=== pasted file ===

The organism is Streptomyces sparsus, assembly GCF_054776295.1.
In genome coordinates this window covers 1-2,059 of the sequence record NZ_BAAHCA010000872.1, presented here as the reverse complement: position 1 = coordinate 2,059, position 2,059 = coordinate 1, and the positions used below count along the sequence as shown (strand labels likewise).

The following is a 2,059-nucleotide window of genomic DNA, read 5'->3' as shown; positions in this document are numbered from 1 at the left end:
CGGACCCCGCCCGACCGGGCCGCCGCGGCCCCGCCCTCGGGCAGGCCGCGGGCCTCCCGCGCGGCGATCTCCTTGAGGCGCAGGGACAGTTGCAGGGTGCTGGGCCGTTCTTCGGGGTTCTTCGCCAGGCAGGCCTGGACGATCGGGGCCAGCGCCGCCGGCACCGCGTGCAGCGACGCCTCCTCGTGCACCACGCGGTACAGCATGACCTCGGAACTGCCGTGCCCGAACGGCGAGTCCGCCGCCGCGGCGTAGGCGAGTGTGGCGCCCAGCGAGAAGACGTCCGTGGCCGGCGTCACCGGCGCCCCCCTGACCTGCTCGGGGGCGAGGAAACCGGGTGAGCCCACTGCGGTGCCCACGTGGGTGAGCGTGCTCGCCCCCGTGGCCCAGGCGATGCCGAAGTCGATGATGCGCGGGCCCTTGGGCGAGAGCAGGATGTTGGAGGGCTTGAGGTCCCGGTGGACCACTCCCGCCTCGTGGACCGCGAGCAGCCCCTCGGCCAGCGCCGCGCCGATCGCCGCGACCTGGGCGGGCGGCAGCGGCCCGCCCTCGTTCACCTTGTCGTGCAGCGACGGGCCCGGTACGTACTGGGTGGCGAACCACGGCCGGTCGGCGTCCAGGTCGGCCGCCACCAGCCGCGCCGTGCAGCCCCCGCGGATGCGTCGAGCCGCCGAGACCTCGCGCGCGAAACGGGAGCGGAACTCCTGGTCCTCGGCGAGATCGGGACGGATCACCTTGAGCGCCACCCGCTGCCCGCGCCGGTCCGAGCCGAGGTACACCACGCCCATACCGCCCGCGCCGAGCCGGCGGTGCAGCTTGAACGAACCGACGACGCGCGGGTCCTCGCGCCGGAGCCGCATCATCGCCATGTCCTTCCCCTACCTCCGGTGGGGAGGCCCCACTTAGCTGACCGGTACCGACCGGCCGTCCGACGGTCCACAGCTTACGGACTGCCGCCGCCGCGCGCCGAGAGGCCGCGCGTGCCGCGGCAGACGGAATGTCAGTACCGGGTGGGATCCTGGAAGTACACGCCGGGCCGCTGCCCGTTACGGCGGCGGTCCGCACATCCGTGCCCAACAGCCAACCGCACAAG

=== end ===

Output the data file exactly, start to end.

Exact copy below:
The organism is Streptomyces sparsus, assembly GCF_054776295.1.
In genome coordinates this window covers 1-2,059 of the sequence record NZ_BAAHCA010000872.1, presented here as the reverse complement: position 1 = coordinate 2,059, position 2,059 = coordinate 1, and the positions used below count along the sequence as shown (strand labels likewise).

The following is a 2,059-nucleotide window of genomic DNA, read 5'->3' as shown; positions in this document are numbered from 1 at the left end:
CGGACCCCGCCCGACCGGGCCGCCGCGGCCCCGCCCTCGGGCAGGCCGCGGGCCTCCCGCGCGGCGATCTCCTTGAGGCGCAGGGACAGTTGCAGGGTGCTGGGCCGTTCTTCGGGGTTCTTCGCCAGGCAGGCCTGGACGATCGGGGCCAGCGCCGCCGGCACCGCGTGCAGCGACGCCTCCTCGTGCACCACGCGGTACAGCATGACCTCGGAACTGCCGTGCCCGAACGGCGAGTCCGCCGCCGCGGCGTAGGCGAGTGTGGCGCCCAGCGAGAAGACGTCCGTGGCCGGCGTCACCGGCGCCCCCCTGACCTGCTCGGGGGCGAGGAAACCGGGTGAGCCCACTGCGGTGCCCACGTGGGTGAGCGTGCTCGCCCCCGTGGCCCAGGCGATGCCGAAGTCGATGATGCGCGGGCCCTTGGGCGAGAGCAGGATGTTGGAGGGCTTGAGGTCCCGGTGGACCACTCCCGCCTCGTGGACCGCGAGCAGCCCCTCGGCCAGCGCCGCGCCGATCGCCGCGACCTGGGCGGGCGGCAGCGGCCCGCCCTCGTTCACCTTGTCGTGCAGCGACGGGCCCGGTACGTACTGGGTGGCGAACCACGGCCGGTCGGCGTCCAGGTCGGCCGCCACCAGCCGCGCCGTGCAGCCCCCGCGGATGCGTCGAGCCGCCGAGACCTCGCGCGCGAAACGGGAGCGGAACTCCTGGTCCTCGGCGAGATCGGGACGGATCACCTTGAGCGCCACCCGCTGCCCGCGCCGGTCCGAGCCGAGGTACACCACGCCCATACCGCCCGCGCCGAGCCGGCGGTGCAGCTTGAACGAACCGACGACGCGCGGGTCCTCGCGCCGGAGCCGCATCATCGCCATGTCCTTCCCCTACCTCCGGTGGGGAGGCCCCACTTAGCTGACCGGTACCGACCGGCCGTCCGACGGTCCACAGCTTACGGACTGCCGCCGCCGCGCGCCGAGAGGCCGCGCGTGCCGCGGCAGACGGAATGTCAGTACCGGGTGGGATCCTGGAAGTACACGCCGGGCCGCTGCCCGTTACGGCGGCGGTCCGCACATCCGTGCCCAACAGCCAACCGCACAAG